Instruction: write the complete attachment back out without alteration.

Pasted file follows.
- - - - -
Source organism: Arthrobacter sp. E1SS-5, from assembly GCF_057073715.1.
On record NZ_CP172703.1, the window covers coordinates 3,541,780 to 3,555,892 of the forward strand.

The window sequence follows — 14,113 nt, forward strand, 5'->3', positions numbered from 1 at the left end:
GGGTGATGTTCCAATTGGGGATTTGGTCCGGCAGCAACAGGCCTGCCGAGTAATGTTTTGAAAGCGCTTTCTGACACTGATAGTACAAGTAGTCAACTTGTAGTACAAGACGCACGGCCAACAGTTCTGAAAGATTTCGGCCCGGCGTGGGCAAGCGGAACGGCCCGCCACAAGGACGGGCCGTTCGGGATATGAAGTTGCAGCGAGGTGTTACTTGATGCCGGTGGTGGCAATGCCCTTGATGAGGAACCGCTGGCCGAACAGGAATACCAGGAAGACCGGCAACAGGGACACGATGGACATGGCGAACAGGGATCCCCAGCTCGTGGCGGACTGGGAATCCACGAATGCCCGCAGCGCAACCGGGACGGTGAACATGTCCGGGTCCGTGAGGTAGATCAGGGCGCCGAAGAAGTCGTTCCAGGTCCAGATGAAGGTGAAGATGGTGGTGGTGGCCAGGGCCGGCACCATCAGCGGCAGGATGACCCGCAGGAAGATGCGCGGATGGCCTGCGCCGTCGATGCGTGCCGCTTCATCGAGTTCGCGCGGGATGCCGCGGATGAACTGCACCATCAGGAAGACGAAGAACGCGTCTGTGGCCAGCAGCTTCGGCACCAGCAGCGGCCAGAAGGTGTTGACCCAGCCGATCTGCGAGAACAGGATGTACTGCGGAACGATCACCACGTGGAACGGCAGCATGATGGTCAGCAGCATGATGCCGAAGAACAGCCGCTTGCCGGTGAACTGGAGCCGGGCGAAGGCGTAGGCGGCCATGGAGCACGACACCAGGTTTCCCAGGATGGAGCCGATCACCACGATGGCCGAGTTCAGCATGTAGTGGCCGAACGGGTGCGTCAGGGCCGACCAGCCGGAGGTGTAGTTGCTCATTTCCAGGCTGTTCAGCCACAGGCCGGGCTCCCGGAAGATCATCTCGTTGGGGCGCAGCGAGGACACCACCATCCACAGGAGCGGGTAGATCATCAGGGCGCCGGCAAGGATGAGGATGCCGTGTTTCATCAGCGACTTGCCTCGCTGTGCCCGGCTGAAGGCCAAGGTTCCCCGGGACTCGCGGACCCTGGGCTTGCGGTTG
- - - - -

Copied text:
Source organism: Arthrobacter sp. E1SS-5, from assembly GCF_057073715.1.
On record NZ_CP172703.1, the window covers coordinates 3,541,780 to 3,555,892 of the forward strand.

The window sequence follows — 14,113 nt, forward strand, 5'->3', positions numbered from 1 at the left end:
GGGTGATGTTCCAATTGGGGATTTGGTCCGGCAGCAACAGGCCTGCCGAGTAATGTTTTGAAAGCGCTTTCTGACACTGATAGTACAAGTAGTCAACTTGTAGTACAAGACGCACGGCCAACAGTTCTGAAAGATTTCGGCCCGGCGTGGGCAAGCGGAACGGCCCGCCACAAGGACGGGCCGTTCGGGATATGAAGTTGCAGCGAGGTGTTACTTGATGCCGGTGGTGGCAATGCCCTTGATGAGGAACCGCTGGCCGAACAGGAATACCAGGAAGACCGGCAACAGGGACACGATGGACATGGCGAACAGGGATCCCCAGCTCGTGGCGGACTGGGAATCCACGAATGCCCGCAGCGCAACCGGGACGGTGAACATGTCCGGGTCCGTGAGGTAGATCAGGGCGCCGAAGAAGTCGTTCCAGGTCCAGATGAAGGTGAAGATGGTGGTGGTGGCCAGGGCCGGCACCATCAGCGGCAGGATGACCCGCAGGAAGATGCGCGGATGGCCTGCGCCGTCGATGCGTGCCGCTTCATCGAGTTCGCGCGGGATGCCGCGGATGAACTGCACCATCAGGAAGACGAAGAACGCGTCTGTGGCCAGCAGCTTCGGCACCAGCAGCGGCCAGAAGGTGTTGACCCAGCCGATCTGCGAGAACAGGATGTACTGCGGAACGATCACCACGTGGAACGGCAGCATGATGGTCAGCAGCATGATGCCGAAGAACAGCCGCTTGCCGGTGAACTGGAGCCGGGCGAAGGCGTAGGCGGCCATGGAGCACGACACCAGGTTTCCCAGGATGGAGCCGATCACCACGATGGCCGAGTTCAGCATGTAGTGGCCGAACGGGTGCGTCAGGGCCGACCAGCCGGAGGTGTAGTTGCTCATTTCCAGGCTGTTCAGCCACAGGCCGGGCTCCCGGAAGATCATCTCGTTGGGGCGCAGCGAGGACACCACCATCCACAGGAGCGGGTAGATCATCAGGGCGCCGGCAAGGATGAGGATGCCGTGTTTCATCAGCGACTTGCCTCGCTGTGCCCGGCTGAAGGCCAAGGTTCCCCGGGACTCGCGGACCCTGGGCTTGCGGTTG